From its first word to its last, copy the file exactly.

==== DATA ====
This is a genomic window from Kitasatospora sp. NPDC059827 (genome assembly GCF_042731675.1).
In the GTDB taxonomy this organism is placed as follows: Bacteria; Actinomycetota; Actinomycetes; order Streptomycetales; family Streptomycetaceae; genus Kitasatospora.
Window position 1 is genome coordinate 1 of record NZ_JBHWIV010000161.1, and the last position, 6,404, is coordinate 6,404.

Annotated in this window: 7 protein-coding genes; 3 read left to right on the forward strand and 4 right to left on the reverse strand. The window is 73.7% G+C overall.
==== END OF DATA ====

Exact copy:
This is a genomic window from Kitasatospora sp. NPDC059827 (genome assembly GCF_042731675.1).
In the GTDB taxonomy this organism is placed as follows: Bacteria; Actinomycetota; Actinomycetes; order Streptomycetales; family Streptomycetaceae; genus Kitasatospora.
Window position 1 is genome coordinate 1 of record NZ_JBHWIV010000161.1, and the last position, 6,404, is coordinate 6,404.

Annotated in this window: 7 protein-coding genes; 3 read left to right on the forward strand and 4 right to left on the reverse strand. The window is 73.7% G+C overall.